Truancy has been a topic of discussion of late here in New Mexico. Unfortunately, most energy and political effort has been expended on the enforcement end.
Unfortunately, as I argue in the Farmington Daily-Times truancy is a clear indicator that students (and to an extent their parents) don’t value education. The problem is, of course, that a government-run monopoly is not designed to serve students and even those who remain in the system are often poorly served.
As I argue in the article:
We must dispense once and for all with the notion that “schools” should be funded. Instead of funding schools themselves, we must fund students and their needs. This means that money should flow through the students instead of bureaucracies.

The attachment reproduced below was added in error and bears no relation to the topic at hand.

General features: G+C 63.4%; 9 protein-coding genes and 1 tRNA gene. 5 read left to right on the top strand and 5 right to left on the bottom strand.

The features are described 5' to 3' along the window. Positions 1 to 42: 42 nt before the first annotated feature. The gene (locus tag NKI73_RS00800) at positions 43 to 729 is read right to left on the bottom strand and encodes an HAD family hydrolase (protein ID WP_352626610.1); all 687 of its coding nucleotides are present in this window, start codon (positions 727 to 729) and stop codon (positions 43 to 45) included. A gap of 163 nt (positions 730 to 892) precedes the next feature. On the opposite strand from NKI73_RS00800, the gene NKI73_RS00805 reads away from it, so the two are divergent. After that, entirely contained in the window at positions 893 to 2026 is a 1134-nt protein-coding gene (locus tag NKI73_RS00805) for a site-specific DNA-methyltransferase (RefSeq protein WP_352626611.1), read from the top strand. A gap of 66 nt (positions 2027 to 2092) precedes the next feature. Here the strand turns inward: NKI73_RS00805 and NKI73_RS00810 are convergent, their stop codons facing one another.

The idea of funding education through students as opposed to schools may sound like a radical one, but until schools are required to treat children and their parents as customers and compete for their business, children who don’t feel served by the system will resort to the radical and harmful steps of truancy and dropping out.
Truancy will no longer be a problem if the schools are forced to serve their customers by providing an educational experience that is tailored to student needs and is relevant to their employment futures.